How to Select a Travel Photography Workshop: A Costa Rican Experience


When we get to plan our vacations around photography, life gets a little bit better. Now combine your photography passion with an epic destination like Costa Rica led by seasoned, acclaimed global photographers. Add another element – building a few new “PFFs” (Photography Friends Forever) from multiple countries. And lastly, toss in a plethora of diverse, creative images plus new skills to your personal portfolio.

This magical combination is what you can and should expect when you select the right workshop for your needs. You'll find experienced instructors who readily offer relevant suggestions and hands-on coaching from camera settings to post processing.

Settings for the macro caterpillar image using my 105mm macro: ISO 250, f/9, 1/80 seconds.

I recently attended two workshops in the past few months. In December, I ventured to Costa Rica with Richard Bernabe and Ian Plant for their “Epic Destinations” workshop in the Osa Peninsula Rainforest. In October, I went to Richard's “Fall in the Great Smoky Mountains” 3.5 day workshop, I'll be doing a subsequent article on this workshop soon.

Norman Vexler, who I met during the Costa Rica workshop, will also share his experiences and images in this post. Norm is an experienced 20-year underwater photography veteran who has traveled extensively across the globe for underwater photography destinations and quite a few above sea level too. We'll also offer workshop selection tips.

Costa Rica

Ian and Richard selected the Bosque del Cabo Rainforest Lodge, an eco-friendly resort. The setting was filled with rich green gardens, tall, tropical trees and an overlook of the warm Pacific Ocean from each bungalow. The staff, the food, and amenities were incredible.

There were a number of varieties of animals that while exotic to us, were native to the area and could be readily photographed. Ian and Richard arranged for Bosque del Cabo's friendly, knowledgeable local guides to take us to see Caiman Crocodiles in addition to other wildlife and island sites. One caiman was kind enough to display his pearly whites for me. Special thanks to Ian on this one. He was standing closer to the Caiman than I was!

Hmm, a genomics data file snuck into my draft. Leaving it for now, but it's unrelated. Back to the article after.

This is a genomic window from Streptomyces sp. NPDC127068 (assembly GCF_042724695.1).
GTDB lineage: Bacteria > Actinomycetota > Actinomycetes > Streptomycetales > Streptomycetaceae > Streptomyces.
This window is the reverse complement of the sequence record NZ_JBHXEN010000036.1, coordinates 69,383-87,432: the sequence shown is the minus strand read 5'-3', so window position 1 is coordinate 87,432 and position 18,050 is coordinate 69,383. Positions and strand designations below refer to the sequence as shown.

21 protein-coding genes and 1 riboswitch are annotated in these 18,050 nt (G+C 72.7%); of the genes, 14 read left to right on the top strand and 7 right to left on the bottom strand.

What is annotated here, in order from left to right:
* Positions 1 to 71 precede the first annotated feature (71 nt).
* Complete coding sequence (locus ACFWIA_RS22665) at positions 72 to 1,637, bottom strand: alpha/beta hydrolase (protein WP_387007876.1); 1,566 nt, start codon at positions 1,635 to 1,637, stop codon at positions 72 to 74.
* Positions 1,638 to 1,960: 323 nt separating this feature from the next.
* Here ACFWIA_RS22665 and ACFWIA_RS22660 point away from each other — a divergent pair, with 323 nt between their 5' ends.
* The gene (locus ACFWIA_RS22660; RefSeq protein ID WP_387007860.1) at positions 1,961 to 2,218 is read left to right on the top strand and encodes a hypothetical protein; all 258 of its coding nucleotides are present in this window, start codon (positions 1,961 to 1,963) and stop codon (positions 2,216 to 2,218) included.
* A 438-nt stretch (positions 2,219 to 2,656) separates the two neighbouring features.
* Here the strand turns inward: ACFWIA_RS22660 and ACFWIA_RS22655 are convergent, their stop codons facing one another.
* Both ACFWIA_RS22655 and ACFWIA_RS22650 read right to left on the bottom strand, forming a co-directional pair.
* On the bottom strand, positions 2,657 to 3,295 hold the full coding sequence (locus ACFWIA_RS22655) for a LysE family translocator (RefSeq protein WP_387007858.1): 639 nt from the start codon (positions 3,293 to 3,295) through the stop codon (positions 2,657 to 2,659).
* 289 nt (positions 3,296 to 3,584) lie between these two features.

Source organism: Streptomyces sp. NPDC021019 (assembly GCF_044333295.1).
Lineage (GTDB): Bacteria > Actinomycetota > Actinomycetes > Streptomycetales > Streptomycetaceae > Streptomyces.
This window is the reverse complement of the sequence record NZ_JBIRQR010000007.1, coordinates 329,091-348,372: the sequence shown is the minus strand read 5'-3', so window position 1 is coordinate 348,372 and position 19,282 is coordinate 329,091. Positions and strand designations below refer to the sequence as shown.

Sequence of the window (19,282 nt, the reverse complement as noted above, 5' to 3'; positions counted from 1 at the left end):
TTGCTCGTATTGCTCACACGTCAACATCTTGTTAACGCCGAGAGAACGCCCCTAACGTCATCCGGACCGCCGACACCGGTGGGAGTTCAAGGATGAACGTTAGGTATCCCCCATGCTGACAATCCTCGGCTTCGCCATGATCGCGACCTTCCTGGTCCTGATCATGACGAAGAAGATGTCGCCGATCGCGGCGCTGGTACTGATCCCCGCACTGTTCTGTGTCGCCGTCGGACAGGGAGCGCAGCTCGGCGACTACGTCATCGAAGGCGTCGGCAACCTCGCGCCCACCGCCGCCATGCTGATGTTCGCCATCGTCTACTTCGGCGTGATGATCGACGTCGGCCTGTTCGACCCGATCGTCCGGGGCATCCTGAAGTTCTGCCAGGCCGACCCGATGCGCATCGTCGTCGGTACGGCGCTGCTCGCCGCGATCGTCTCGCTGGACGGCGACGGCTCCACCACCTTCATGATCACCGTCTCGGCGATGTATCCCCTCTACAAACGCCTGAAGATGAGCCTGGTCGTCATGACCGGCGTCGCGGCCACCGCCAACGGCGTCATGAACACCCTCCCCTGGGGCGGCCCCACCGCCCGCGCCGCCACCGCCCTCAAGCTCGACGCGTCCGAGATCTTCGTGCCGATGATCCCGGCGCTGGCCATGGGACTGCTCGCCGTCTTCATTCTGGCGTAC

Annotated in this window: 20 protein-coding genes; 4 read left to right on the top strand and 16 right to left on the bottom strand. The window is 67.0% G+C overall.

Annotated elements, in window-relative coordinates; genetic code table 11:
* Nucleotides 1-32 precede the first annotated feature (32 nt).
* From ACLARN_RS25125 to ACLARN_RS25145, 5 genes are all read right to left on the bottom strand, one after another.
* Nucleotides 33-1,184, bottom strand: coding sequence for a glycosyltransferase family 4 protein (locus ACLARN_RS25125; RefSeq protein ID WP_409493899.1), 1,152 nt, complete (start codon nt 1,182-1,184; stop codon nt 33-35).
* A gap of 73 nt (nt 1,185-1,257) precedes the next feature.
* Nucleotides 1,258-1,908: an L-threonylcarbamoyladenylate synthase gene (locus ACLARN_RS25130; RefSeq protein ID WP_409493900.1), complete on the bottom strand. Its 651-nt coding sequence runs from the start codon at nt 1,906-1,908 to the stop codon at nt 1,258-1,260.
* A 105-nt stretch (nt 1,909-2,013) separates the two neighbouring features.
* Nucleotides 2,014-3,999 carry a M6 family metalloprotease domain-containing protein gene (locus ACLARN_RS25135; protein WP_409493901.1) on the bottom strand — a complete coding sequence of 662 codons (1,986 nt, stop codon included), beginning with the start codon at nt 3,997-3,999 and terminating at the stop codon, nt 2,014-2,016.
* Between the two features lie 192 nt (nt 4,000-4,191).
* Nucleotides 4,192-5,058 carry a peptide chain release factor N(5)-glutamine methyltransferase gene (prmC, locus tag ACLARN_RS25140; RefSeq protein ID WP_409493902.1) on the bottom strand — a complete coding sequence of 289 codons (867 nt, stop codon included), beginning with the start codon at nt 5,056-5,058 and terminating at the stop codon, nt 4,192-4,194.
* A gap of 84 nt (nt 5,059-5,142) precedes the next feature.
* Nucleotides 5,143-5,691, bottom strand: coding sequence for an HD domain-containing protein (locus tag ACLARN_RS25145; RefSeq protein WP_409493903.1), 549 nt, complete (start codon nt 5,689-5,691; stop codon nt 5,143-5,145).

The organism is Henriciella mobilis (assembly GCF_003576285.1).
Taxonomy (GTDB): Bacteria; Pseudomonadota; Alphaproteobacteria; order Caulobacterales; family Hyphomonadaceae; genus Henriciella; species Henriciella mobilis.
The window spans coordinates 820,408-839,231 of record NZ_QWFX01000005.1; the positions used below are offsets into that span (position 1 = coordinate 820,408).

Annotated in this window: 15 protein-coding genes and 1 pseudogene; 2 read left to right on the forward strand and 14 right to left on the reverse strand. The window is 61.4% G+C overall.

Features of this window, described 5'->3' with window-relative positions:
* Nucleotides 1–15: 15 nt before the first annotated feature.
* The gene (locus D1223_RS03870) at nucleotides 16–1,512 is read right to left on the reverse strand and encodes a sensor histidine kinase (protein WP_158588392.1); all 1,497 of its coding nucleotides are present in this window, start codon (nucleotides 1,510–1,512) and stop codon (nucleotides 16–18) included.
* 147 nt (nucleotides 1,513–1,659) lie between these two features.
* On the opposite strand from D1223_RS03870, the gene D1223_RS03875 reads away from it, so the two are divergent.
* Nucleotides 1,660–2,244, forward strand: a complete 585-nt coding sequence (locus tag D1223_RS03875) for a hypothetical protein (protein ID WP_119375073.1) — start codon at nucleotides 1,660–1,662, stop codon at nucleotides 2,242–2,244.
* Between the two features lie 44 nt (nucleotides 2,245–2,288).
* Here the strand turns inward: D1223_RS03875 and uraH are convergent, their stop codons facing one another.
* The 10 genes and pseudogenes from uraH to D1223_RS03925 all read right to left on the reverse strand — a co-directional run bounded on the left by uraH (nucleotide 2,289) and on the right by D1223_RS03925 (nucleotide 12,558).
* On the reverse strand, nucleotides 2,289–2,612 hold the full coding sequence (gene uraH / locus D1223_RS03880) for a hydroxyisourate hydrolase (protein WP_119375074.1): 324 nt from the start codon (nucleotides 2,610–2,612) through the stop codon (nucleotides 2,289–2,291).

Since it was in a dark, overcast area, I used a speedlight with the light bouncing off the leafy canopy above me. Settings were ISO 320, 150mm, f/10 1/60 seconds.

From four species of monkeys to colorful, vibrant birds, frogs and caterpillars to flowers – the photographic world was always a few feet away. A rigorous walk down to the ocean was available for those in the group that chose to partake in photographing the sunset on the Pacific with Richard and Ian.

Ocean Scene 4-2Photo by Norm Vexler

Monkey Photography

Norm shares, “With their great experience in photographing wildlife, Ian and Richard were able to guide us through this amazing environment and help us get the best shots possible especially with monkeys! The first day of the workshop, we encountered Howler monkeys. Actually, they woke me up around 4:30 AM with the most horrific sounds you could possibly imagine. I had never heard any sound like this before in any natural setting and their howl could have come straight out of a “Lord of the Rings” movie! It was eerie and supernatural at the same time.”

The next morning these Howler monkeys roamed through the trees right on the resort grounds and the workshop group was close enough to get some excellent photos. Norm's photo of a mother and her baby was backlit by the morning sun.

Howler Monkey 2Photo by Norm Vexler

This shot used a Nikon D7000 with an 18-300mm zoom at 300mm, handheld.

Howler Monkey 5
Spider Monkey 2Howler and Spider Monkey's in Action. Photos by Norm Vexler

The monkeys moved quickly and deep in the branches but when they did come out for a brief time, you had to act fast and take the shot!